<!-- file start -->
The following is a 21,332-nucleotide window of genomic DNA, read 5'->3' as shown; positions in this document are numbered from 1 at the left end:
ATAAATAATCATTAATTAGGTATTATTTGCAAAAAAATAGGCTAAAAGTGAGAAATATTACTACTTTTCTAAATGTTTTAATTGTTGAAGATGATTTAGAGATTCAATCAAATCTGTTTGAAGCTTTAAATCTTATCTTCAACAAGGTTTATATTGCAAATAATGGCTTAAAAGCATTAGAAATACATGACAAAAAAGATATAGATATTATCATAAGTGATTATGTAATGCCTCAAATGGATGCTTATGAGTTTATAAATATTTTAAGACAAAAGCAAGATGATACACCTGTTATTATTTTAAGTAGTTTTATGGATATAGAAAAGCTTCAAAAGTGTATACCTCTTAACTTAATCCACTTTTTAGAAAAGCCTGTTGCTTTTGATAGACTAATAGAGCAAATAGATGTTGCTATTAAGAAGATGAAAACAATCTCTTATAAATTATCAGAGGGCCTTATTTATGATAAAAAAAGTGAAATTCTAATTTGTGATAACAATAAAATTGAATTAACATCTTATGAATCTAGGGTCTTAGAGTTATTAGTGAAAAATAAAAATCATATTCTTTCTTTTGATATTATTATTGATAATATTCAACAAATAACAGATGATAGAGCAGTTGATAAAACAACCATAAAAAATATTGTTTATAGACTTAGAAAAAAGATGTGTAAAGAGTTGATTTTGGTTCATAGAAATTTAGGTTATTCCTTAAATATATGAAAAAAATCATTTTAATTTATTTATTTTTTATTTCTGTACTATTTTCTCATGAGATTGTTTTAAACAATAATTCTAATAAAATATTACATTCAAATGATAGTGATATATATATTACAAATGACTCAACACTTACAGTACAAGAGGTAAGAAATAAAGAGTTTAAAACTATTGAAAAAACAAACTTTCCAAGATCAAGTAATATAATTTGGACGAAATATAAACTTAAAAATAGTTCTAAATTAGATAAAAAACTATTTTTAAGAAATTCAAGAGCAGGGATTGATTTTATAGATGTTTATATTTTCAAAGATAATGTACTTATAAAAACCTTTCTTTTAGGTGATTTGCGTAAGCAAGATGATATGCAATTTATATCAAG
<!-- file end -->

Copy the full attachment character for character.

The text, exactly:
The following is a 21,332-nucleotide window of genomic DNA, read 5'->3' as shown; positions in this document are numbered from 1 at the left end:
ATAAATAATCATTAATTAGGTATTATTTGCAAAAAAATAGGCTAAAAGTGAGAAATATTACTACTTTTCTAAATGTTTTAATTGTTGAAGATGATTTAGAGATTCAATCAAATCTGTTTGAAGCTTTAAATCTTATCTTCAACAAGGTTTATATTGCAAATAATGGCTTAAAAGCATTAGAAATACATGACAAAAAAGATATAGATATTATCATAAGTGATTATGTAATGCCTCAAATGGATGCTTATGAGTTTATAAATATTTTAAGACAAAAGCAAGATGATACACCTGTTATTATTTTAAGTAGTTTTATGGATATAGAAAAGCTTCAAAAGTGTATACCTCTTAACTTAATCCACTTTTTAGAAAAGCCTGTTGCTTTTGATAGACTAATAGAGCAAATAGATGTTGCTATTAAGAAGATGAAAACAATCTCTTATAAATTATCAGAGGGCCTTATTTATGATAAAAAAAGTGAAATTCTAATTTGTGATAACAATAAAATTGAATTAACATCTTATGAATCTAGGGTCTTAGAGTTATTAGTGAAAAATAAAAATCATATTCTTTCTTTTGATATTATTATTGATAATATTCAACAAATAACAGATGATAGAGCAGTTGATAAAACAACCATAAAAAATATTGTTTATAGACTTAGAAAAAAGATGTGTAAAGAGTTGATTTTGGTTCATAGAAATTTAGGTTATTCCTTAAATATATGAAAAAAATCATTTTAATTTATTTATTTTTTATTTCTGTACTATTTTCTCATGAGATTGTTTTAAACAATAATTCTAATAAAATATTACATTCAAATGATAGTGATATATATATTACAAATGACTCAACACTTACAGTACAAGAGGTAAGAAATAAAGAGTTTAAAACTATTGAAAAAACAAACTTTCCAAGATCAAGTAATATAATTTGGACGAAATATAAACTTAAAAATAGTTCTAAATTAGATAAAAAACTATTTTTAAGAAATTCAAGAGCAGGGATTGATTTTATAGATGTTTATATTTTCAAAGATAATGTACTTATAAAAACCTTTCTTTTAGGTGATTTGCGTAAGCAAGATGATATGCAATTTATATCAAG